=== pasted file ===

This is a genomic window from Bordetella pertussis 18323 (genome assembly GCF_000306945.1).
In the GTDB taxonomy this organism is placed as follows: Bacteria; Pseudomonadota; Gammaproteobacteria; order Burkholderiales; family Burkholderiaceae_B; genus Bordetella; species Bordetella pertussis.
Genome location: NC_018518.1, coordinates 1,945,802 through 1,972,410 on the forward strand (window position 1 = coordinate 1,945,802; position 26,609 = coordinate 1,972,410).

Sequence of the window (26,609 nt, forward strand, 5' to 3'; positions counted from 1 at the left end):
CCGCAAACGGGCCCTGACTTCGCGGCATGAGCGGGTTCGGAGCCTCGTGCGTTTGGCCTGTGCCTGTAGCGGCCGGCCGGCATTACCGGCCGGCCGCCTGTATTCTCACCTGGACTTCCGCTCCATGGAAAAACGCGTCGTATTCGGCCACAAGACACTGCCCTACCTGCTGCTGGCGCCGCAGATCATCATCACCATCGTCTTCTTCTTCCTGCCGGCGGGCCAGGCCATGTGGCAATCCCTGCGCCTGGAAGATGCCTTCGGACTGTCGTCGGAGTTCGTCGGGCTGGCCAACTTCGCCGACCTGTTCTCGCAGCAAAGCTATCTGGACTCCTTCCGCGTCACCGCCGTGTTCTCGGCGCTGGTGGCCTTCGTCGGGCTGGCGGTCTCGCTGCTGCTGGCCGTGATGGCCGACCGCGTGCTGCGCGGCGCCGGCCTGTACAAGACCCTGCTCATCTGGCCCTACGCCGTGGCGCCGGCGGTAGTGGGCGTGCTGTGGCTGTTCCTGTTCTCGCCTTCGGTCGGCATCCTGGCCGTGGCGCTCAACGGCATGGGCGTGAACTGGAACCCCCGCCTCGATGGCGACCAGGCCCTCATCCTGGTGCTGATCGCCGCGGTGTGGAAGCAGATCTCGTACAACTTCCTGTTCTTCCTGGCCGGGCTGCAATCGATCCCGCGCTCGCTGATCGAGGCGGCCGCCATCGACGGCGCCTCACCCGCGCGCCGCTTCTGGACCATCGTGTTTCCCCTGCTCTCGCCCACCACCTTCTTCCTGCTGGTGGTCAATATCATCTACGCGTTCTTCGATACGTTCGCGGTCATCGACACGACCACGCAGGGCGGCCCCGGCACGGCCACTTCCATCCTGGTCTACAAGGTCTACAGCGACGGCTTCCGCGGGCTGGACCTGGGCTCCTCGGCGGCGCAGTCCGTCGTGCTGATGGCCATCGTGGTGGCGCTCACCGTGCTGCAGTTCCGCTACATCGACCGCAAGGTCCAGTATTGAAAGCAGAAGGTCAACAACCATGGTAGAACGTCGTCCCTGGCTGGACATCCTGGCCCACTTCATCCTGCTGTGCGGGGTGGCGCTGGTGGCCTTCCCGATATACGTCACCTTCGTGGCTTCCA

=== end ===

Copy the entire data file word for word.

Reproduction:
This is a genomic window from Bordetella pertussis 18323 (genome assembly GCF_000306945.1).
In the GTDB taxonomy this organism is placed as follows: Bacteria; Pseudomonadota; Gammaproteobacteria; order Burkholderiales; family Burkholderiaceae_B; genus Bordetella; species Bordetella pertussis.
Genome location: NC_018518.1, coordinates 1,945,802 through 1,972,410 on the forward strand (window position 1 = coordinate 1,945,802; position 26,609 = coordinate 1,972,410).

Sequence of the window (26,609 nt, forward strand, 5' to 3'; positions counted from 1 at the left end):
CCGCAAACGGGCCCTGACTTCGCGGCATGAGCGGGTTCGGAGCCTCGTGCGTTTGGCCTGTGCCTGTAGCGGCCGGCCGGCATTACCGGCCGGCCGCCTGTATTCTCACCTGGACTTCCGCTCCATGGAAAAACGCGTCGTATTCGGCCACAAGACACTGCCCTACCTGCTGCTGGCGCCGCAGATCATCATCACCATCGTCTTCTTCTTCCTGCCGGCGGGCCAGGCCATGTGGCAATCCCTGCGCCTGGAAGATGCCTTCGGACTGTCGTCGGAGTTCGTCGGGCTGGCCAACTTCGCCGACCTGTTCTCGCAGCAAAGCTATCTGGACTCCTTCCGCGTCACCGCCGTGTTCTCGGCGCTGGTGGCCTTCGTCGGGCTGGCGGTCTCGCTGCTGCTGGCCGTGATGGCCGACCGCGTGCTGCGCGGCGCCGGCCTGTACAAGACCCTGCTCATCTGGCCCTACGCCGTGGCGCCGGCGGTAGTGGGCGTGCTGTGGCTGTTCCTGTTCTCGCCTTCGGTCGGCATCCTGGCCGTGGCGCTCAACGGCATGGGCGTGAACTGGAACCCCCGCCTCGATGGCGACCAGGCCCTCATCCTGGTGCTGATCGCCGCGGTGTGGAAGCAGATCTCGTACAACTTCCTGTTCTTCCTGGCCGGGCTGCAATCGATCCCGCGCTCGCTGATCGAGGCGGCCGCCATCGACGGCGCCTCACCCGCGCGCCGCTTCTGGACCATCGTGTTTCCCCTGCTCTCGCCCACCACCTTCTTCCTGCTGGTGGTCAATATCATCTACGCGTTCTTCGATACGTTCGCGGTCATCGACACGACCACGCAGGGCGGCCCCGGCACGGCCACTTCCATCCTGGTCTACAAGGTCTACAGCGACGGCTTCCGCGGGCTGGACCTGGGCTCCTCGGCGGCGCAGTCCGTCGTGCTGATGGCCATCGTGGTGGCGCTCACCGTGCTGCAGTTCCGCTACATCGACCGCAAGGTCCAGTATTGAAAGCAGAAGGTCAACAACCATGGTAGAACGTCGTCCCTGGCTGGACATCCTGGCCCACTTCATCCTGCTGTGCGGGGTGGCGCTGGTGGCCTTCCCGATATACGTCACCTTCGTGGCTTCCA